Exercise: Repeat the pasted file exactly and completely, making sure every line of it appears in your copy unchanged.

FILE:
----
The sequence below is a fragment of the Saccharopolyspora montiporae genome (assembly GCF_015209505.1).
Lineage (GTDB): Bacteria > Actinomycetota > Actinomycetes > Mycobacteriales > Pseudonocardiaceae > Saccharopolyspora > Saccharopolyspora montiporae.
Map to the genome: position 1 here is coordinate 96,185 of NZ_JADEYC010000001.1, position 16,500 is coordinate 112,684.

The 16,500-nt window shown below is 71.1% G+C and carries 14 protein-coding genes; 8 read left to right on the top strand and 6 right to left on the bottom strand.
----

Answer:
The sequence below is a fragment of the Saccharopolyspora montiporae genome (assembly GCF_015209505.1).
Lineage (GTDB): Bacteria > Actinomycetota > Actinomycetes > Mycobacteriales > Pseudonocardiaceae > Saccharopolyspora > Saccharopolyspora montiporae.
Map to the genome: position 1 here is coordinate 96,185 of NZ_JADEYC010000001.1, position 16,500 is coordinate 112,684.

The 16,500-nt window shown below is 71.1% G+C and carries 14 protein-coding genes; 8 read left to right on the top strand and 6 right to left on the bottom strand.